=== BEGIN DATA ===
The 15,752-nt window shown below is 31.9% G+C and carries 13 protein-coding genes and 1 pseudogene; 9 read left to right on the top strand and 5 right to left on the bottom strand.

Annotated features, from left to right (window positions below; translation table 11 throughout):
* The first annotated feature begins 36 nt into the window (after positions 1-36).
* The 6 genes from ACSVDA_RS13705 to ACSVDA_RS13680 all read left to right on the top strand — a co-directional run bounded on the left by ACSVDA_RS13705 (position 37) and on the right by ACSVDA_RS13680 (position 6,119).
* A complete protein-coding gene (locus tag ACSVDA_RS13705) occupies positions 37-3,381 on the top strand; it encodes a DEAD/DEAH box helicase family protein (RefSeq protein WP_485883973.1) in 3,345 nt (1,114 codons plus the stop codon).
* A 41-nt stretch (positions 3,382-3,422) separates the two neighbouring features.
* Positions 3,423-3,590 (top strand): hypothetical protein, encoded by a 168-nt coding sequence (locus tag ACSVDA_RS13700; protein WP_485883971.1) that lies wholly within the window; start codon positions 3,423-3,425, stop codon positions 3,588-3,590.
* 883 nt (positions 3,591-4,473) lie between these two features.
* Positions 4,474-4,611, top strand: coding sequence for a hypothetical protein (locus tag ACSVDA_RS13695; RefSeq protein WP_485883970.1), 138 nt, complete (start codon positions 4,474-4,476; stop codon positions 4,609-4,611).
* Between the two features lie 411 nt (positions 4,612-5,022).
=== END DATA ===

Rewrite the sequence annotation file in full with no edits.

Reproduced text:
The 15,752-nt window shown below is 31.9% G+C and carries 13 protein-coding genes and 1 pseudogene; 9 read left to right on the top strand and 5 right to left on the bottom strand.

Annotated features, from left to right (window positions below; translation table 11 throughout):
* The first annotated feature begins 36 nt into the window (after positions 1-36).
* The 6 genes from ACSVDA_RS13705 to ACSVDA_RS13680 all read left to right on the top strand — a co-directional run bounded on the left by ACSVDA_RS13705 (position 37) and on the right by ACSVDA_RS13680 (position 6,119).
* A complete protein-coding gene (locus tag ACSVDA_RS13705) occupies positions 37-3,381 on the top strand; it encodes a DEAD/DEAH box helicase family protein (RefSeq protein WP_485883973.1) in 3,345 nt (1,114 codons plus the stop codon).
* A 41-nt stretch (positions 3,382-3,422) separates the two neighbouring features.
* Positions 3,423-3,590 (top strand): hypothetical protein, encoded by a 168-nt coding sequence (locus tag ACSVDA_RS13700; protein WP_485883971.1) that lies wholly within the window; start codon positions 3,423-3,425, stop codon positions 3,588-3,590.
* 883 nt (positions 3,591-4,473) lie between these two features.
* Positions 4,474-4,611, top strand: coding sequence for a hypothetical protein (locus tag ACSVDA_RS13695; RefSeq protein WP_485883970.1), 138 nt, complete (start codon positions 4,474-4,476; stop codon positions 4,609-4,611).
* Between the two features lie 411 nt (positions 4,612-5,022).